Solar and kVAr – What You Need to Know.

In my last post, I promised to take a closer look at the measures you should take to minimize your demand charges where solar is providing a significant portion of the power consumed, but I need to start by explaining one of the problems created by introducing solar into your system.

kVAr and Power Factor.

To understand the problem we probably need to review the principle of power factor. This will be a superficial review but if you want to study it in greater depth, there are many resources readily available through a quick Google search online.

Power Factor Triangle

There are inefficiencies in every power system. The amount of power required to complete a job must be increased to compensate for those inefficiencies. In the power triangle above, Real Power represents what would be required in an ideal world to do a job, Apparent Power represents what is needed to do the job and compensate for inefficiencies, and Reactive Power represents what is required to make up for the difference. This is always a right triangle so as the Power Factor Angle increases, the Apparent Power and Reactive Power lines on the triangle grow longer – representing less efficiency and the requirement to compensate at a higher level.

Conversely, as the angle approaches zero, so does the length of the Reactive Power side of the triangle and the Apparent Power side approaches the same length as the Real Power side. A perfect Power Factor Angle is 0 degrees which results in zero kVAr or Reactive Power and in Real Power being equal to Apparent Power. Expressed as a percentage, that gives you a power factor of 100% where Real Power is equal to or 100% of Apparent Power.

kVAr and Your Power Bill.

The power utilities generally determine your power factor through a calculation involving the amount of kVAr they have to supply. This is then converted into a kVA number and is billed at the demand rate. If you can do power factor correction within your facility, you can reduce the amount of kVAr supplied by the power utility and reduce the demand portion of your bill by eliminating the power factor penalty. (It also helps reduce heat in your system and improves the longevity of motors, breakers, and transformers.)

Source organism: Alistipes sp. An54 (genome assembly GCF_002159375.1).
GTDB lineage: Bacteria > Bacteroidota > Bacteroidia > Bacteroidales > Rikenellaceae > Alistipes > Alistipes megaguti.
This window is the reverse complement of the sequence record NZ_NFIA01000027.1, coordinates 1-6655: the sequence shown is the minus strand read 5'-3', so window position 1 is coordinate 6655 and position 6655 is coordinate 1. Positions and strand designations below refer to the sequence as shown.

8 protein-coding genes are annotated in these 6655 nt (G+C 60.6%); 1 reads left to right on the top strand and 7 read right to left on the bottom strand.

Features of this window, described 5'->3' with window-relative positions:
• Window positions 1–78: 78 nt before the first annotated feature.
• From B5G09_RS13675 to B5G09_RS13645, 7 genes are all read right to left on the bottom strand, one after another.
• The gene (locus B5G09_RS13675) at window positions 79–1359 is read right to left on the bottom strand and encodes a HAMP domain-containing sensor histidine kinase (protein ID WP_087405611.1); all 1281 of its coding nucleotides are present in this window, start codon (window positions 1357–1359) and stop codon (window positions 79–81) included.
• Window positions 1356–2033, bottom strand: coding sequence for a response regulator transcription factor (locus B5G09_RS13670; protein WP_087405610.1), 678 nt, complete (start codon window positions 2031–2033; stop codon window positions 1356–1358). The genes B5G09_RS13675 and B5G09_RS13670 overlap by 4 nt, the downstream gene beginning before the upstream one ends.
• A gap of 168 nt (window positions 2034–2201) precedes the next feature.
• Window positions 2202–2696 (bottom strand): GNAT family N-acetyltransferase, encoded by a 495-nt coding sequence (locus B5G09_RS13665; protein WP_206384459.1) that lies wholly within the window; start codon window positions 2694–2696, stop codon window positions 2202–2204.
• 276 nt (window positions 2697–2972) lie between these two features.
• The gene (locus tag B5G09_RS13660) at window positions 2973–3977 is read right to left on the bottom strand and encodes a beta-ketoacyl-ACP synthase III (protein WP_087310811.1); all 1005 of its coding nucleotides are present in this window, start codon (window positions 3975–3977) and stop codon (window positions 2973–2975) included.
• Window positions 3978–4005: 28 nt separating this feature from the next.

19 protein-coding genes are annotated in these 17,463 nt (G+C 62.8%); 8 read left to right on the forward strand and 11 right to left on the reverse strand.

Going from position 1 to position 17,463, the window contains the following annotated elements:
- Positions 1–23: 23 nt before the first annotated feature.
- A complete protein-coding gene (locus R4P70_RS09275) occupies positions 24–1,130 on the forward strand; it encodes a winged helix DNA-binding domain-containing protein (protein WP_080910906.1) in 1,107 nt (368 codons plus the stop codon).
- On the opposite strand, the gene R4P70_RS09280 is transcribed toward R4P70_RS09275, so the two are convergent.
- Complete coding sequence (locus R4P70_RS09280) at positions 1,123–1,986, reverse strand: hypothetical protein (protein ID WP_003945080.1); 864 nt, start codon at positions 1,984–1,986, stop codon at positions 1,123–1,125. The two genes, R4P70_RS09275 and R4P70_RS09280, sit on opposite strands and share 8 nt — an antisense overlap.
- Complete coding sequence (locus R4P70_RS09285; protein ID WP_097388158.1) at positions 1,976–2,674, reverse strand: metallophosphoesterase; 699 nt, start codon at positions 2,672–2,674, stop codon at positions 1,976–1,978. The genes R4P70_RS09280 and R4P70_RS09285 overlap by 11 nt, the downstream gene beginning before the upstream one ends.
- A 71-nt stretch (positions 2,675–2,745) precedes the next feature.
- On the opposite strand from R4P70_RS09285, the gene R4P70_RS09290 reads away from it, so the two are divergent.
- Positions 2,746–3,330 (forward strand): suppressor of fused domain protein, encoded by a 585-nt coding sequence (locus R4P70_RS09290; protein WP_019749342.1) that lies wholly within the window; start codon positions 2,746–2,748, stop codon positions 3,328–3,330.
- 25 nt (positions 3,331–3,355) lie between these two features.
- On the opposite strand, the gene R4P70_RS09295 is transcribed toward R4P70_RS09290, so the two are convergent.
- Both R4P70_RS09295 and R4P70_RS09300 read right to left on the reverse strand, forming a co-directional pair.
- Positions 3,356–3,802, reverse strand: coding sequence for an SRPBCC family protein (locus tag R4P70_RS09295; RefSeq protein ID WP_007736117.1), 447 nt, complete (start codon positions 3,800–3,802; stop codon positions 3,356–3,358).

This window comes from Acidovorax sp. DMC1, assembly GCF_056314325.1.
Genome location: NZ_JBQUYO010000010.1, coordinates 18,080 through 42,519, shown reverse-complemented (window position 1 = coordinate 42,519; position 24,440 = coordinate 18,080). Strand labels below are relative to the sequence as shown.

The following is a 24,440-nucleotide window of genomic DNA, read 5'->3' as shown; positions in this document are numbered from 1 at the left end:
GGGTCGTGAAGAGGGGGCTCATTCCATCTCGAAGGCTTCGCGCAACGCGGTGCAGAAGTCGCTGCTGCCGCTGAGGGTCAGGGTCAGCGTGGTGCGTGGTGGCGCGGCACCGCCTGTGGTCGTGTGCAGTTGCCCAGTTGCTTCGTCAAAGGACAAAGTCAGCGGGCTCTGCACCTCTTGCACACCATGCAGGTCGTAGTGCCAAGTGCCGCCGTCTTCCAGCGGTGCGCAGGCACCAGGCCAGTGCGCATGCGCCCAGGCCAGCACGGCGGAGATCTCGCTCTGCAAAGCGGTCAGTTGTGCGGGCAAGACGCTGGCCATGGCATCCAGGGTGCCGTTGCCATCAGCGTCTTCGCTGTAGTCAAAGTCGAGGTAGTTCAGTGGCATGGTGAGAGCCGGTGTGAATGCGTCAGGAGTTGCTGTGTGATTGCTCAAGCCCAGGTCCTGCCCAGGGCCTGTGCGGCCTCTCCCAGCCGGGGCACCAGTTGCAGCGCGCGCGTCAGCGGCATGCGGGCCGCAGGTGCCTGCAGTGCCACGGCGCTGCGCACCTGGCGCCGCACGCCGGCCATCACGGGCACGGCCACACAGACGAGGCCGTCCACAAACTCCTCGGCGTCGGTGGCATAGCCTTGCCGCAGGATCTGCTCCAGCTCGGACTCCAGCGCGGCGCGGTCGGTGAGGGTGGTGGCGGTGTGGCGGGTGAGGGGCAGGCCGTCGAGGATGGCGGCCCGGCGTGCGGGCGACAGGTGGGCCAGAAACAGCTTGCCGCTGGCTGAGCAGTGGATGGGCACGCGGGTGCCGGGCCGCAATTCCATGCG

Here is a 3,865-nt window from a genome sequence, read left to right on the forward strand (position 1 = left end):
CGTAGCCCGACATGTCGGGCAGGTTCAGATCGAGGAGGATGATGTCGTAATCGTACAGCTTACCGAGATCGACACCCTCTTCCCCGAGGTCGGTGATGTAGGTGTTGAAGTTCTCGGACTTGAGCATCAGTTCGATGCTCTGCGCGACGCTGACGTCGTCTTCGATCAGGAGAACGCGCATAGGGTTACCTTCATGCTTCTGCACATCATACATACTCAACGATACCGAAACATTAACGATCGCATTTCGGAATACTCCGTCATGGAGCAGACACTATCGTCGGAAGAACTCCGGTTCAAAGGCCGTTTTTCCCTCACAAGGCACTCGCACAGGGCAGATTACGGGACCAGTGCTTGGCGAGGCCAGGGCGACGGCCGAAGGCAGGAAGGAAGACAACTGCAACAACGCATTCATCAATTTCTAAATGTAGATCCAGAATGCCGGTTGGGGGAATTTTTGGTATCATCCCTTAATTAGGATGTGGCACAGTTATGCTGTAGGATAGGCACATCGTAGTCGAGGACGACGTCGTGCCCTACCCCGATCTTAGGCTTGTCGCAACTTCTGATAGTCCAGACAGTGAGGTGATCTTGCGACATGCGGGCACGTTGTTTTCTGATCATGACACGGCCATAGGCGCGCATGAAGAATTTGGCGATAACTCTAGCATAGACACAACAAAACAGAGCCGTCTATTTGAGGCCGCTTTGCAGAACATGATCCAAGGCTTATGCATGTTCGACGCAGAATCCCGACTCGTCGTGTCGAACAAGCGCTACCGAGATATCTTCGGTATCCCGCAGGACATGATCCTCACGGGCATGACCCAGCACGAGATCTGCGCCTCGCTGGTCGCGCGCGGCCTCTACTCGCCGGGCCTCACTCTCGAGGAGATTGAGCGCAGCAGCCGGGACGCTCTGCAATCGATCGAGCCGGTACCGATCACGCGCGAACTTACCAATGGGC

kVAr and Solar.

So, how does this relate to the power supplied by your solar array?

  • Solar power systems do not generate any reactive power or kVAr. Since more of your utilized power is now coming from solar, there will be a drop in power factor as a result of its inability to generate kVAr.
  • More specifically, many power company meters calculate power factor as a function of the ratio between kVArh and kWh. If you have solar, however, any kWh generated by the solar array reduces the amount of kWh coming through the meter. Even though the net-metered kWh goes down, the power company still has to provide the same amount of kVArh because the solar system cannot provide it. This throws the equation out of balance resulting in a power factor reading that shows a dramatic decrease in efficiency.

The interesting thing, at least under our local power utility, is that the power companies seem to understand the problem with the calculation, so when they convert customers who have solar arrays over to a net metering rate schedule, the line item on the bill for “power factor penalty” disappears entirely. Their published documentation doesn’t discuss how they handle the reactive power issue, but we know they still have to supply it and we even agree that they have the right to be compensated for it. We have noticed increases in the demand charges, which leads us to believe that they have come up with another method of calculating reactive power charges so they can simply fold them into the demand charges.

Can You Do Anything About It?

The answer is yes! We are seeing that by deploying technology within the facility that provides kVAr and corrects power factor, the demand charges are dropping by an amount comparable to what their power factor penalty would have been. We’re also seeing significant improvements in the efficiency of the solar system. This further supports the notion that if you provide kVAr internally, the power company doesn’t have to supply it or charge you for it.

True Power Electric’s TrueVars power conditioning units provide kVAr, correct power factor and also address another issue unique to solar, which is related to how inverters in solar systems convert DC power to AC. I’ll take a closer look at that problem in the next post. Stay tuned.

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